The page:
Kids' Needs or Government Greed?
We are in a new world order. COVID has changed the way the world works in more ways than we can count – many horrible, the occasional positive.
We have learned how critical under appreciated workers in our society actually are. Our nurses, doctors, and first responders are praised very publicly. Grocery store workers, supply shippers, and delivery drivers have new prominence and respect never before imagined. Then there are the teachers.
There is NOTHING to make you appreciate teachers quite like having to have your kids 24/7/365. Parents have had the joy of learning that their “perfect angel” children are not quite such perfect angels, and that the work our educators do is beyond undervalued in this society. Without question, the base salary for teachers should match that of lawyers, doctors, and politicians – if not exceed it, considering that teachers MAKE lawyers and doctors…politicians, I am convinced, are grown under rocks.
Why am I disparaging politicians today? Because they have it coming. Granted, not all politicians are bad, but here is why they have drawn my ire at the moment…
Every year here in the heart of the nation’s capital, there is a process that all public schools go through. The budget process. During this process, a collection of teachers, staff, administrators, parents, and community members (like me) get together and are told “Here is the pot of money the politicians and bureaucrats have decided is sufficient to create future leaders with…good luck.”
Suffice to say it is rare that the pot of money is adequate. In fact, every year that I have been involved with this process – more than 15 years and counting so far – has involved painful CUTS to the school budget. Every year we are instructed “You must think about the positions, not the people” – which is the school bureaucracy version of “It’s not personal, it’s business!”
Here is the problem with that stance – what is a school if not people? It is the people – from the custodians and lunch ladies to the teachers and aides to the counselors and social workers – that make a school what it is. I have yet to walk into a public school and thought to myself “Man, they are truly wasting money on…” anything. There is no fluff. What there is instead is teachers and staff who invest in their classrooms from their own pockets because the budget does not have supplies for them. There are parents who purchase supplemental materials to bridge gaps. There are organizations like my school’s PSCO that funds field trips so that kids whose families cannot pay for trips do not miss out. It is a community coming together to make sure our children have what they need through bake sales, clothing donations, and so much more – by any means necessary.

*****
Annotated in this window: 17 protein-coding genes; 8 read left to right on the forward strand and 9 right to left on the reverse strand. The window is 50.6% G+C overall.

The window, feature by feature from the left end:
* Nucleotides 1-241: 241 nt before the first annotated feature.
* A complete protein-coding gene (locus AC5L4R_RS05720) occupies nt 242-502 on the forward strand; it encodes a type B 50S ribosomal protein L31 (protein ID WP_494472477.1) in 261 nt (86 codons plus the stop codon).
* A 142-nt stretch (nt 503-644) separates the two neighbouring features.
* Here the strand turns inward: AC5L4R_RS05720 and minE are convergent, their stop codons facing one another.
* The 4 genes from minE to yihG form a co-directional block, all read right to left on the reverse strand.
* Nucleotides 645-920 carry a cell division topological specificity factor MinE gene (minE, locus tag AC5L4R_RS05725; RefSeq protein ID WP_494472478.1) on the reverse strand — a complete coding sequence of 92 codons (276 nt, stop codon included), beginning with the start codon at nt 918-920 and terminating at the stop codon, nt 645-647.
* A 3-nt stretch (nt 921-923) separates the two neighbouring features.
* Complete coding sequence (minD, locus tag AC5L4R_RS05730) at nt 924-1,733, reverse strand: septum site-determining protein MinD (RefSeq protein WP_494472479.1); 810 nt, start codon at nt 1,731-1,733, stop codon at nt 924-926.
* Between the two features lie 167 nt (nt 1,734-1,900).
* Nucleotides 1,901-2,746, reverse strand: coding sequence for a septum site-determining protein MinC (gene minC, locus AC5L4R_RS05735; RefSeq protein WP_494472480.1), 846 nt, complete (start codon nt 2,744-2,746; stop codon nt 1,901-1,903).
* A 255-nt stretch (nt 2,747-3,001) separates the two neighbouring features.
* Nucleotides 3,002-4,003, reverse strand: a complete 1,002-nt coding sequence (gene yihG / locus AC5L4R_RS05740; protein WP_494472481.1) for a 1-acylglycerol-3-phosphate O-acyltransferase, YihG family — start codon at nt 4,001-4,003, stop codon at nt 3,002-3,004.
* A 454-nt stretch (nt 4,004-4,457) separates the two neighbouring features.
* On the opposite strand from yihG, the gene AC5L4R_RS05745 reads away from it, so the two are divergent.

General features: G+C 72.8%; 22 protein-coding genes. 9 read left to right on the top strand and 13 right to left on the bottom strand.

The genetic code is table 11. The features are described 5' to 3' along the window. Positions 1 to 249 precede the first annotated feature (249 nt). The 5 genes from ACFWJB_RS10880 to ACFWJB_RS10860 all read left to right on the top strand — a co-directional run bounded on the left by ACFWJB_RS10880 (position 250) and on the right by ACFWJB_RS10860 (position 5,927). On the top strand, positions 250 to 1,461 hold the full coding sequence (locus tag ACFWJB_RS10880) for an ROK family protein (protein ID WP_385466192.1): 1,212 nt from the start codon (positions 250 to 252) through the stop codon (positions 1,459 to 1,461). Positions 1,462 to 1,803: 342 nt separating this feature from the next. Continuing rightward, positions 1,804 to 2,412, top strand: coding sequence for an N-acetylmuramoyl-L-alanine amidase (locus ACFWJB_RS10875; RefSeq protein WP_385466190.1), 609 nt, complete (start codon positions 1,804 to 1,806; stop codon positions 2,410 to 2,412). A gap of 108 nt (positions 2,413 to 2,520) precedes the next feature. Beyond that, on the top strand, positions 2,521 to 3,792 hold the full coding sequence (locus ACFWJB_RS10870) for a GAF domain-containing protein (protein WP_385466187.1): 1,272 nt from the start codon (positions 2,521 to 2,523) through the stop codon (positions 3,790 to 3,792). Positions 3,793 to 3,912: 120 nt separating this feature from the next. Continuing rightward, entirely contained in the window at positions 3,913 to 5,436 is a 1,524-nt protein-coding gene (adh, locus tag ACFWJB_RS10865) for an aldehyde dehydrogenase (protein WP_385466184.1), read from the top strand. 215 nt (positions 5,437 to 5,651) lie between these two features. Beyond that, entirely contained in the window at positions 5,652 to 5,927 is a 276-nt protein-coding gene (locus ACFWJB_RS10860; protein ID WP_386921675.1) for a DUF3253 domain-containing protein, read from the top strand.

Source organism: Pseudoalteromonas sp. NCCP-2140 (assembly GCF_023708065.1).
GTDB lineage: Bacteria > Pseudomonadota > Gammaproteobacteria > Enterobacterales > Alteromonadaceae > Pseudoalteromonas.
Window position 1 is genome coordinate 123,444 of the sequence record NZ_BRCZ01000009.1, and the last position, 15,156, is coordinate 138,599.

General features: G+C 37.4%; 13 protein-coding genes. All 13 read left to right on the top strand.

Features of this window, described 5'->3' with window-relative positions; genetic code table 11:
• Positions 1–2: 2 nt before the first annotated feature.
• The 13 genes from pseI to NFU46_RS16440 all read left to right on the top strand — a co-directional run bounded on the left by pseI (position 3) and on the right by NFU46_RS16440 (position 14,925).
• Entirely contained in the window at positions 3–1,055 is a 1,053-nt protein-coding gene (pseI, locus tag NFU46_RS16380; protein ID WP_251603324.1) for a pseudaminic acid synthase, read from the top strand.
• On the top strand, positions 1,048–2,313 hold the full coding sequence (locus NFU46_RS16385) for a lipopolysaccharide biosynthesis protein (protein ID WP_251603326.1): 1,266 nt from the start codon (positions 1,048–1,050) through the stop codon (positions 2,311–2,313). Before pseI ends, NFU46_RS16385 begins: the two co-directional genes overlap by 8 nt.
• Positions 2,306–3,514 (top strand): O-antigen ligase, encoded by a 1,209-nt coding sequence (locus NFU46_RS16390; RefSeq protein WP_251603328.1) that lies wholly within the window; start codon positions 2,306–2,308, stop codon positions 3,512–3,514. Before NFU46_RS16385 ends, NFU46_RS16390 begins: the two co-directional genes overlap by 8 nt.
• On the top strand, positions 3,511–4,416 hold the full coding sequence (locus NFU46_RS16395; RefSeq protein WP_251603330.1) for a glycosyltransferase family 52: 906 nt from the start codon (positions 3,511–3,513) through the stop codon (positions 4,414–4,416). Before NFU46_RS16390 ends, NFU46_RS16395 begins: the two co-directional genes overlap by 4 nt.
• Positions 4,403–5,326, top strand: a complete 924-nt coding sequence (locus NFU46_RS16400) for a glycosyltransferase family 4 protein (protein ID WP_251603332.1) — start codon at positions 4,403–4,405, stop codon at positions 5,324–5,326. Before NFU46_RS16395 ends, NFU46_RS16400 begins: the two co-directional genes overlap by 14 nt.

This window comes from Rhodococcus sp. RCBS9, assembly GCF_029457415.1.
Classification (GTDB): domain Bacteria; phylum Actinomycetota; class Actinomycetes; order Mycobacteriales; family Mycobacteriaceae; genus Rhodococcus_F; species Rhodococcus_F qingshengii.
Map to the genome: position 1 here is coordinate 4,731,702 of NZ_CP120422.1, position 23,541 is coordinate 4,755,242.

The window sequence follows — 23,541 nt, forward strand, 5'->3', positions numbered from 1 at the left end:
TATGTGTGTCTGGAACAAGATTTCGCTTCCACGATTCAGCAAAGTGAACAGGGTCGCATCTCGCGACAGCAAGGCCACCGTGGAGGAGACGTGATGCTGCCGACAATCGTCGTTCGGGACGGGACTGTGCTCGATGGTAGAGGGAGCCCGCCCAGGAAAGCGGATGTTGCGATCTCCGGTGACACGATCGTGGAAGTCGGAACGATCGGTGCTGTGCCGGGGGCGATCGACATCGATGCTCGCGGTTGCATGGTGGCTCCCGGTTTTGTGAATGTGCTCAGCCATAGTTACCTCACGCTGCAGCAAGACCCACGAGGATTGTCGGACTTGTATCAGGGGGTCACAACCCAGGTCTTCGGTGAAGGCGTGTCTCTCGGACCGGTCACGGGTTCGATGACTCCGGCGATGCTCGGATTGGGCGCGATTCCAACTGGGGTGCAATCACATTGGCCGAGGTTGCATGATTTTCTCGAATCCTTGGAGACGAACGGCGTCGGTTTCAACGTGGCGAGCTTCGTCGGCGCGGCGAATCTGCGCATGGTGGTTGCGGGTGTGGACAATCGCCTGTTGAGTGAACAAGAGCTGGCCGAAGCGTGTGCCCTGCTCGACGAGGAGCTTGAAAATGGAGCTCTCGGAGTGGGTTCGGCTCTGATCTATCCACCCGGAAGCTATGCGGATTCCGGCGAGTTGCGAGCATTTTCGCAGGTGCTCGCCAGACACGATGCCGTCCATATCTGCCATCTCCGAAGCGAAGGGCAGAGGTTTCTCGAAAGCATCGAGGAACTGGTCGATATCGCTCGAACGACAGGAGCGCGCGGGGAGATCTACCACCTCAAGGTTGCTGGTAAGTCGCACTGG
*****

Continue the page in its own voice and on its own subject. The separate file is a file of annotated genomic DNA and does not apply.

Tonight, I sat in the umpteenth budget meeting this year where we are being asked to trim a HALF MILLION DOLLARS from the critical positions our school needs. At a time when as a country we are trying to normalize and reinvigorate education post-pandemic, we are forced to weigh mental health services against classroom instruction; administrative support against janitorial services; after-school activities against special education services.
We are literally being asked to choose where to fail our children.
In the meantime, we are living in a city that went from being fiscally managed by a control board in the 1980’s to having a AAA bond rating on Wall Street today. Yet our schools are being told we can’t be fully funded? Where exactly is that money going?
My particular school is slated to move into a brand-new (long overdue) school building in the fall – a project that has a budget of $77.5 million. Yet, the Local School Advisory Team (LSAT) – who provides oversight and guidance to leadership on budget matters – has been asked to REDUCE positions and substance to our children’s programming.
I am outraged. And I hope you are as well.
Every school in this city should model what education should be for our nation. Every school in this city should be fully funded, based on what the local community and leadership tells the politicians and bureaucrats we need. If the city needs to make cuts to fund neighborhood programs, those cuts should start at the TOP in city hall, not at the bottom in school lunches.
We need to fund robust before and aftercare programs for children so parents can work and provide stable homes. We need to give teachers and staff substantive wages that still will not come close to matching all they do for our most precious citizens, but show we are trying. We need funding for comprehensive mental health and social-emotional services in EVERY school – not to mention skilled healthcare workers full time in EVERY school.
We need to BOOST resources to schools’ programs and operational foundations, not cut them right as we invest in their physical infrastructure.
I am calling upon DCPS to do the right thing for my local school and ALL schools across the city – end this ridiculous budget process of cuts and sacrifice. Fund our schools fully RIGHT NOW. Our children have suffered enough in the last year. Let us give them a future to look forward to.
Let our “new normal” be better than the old ways.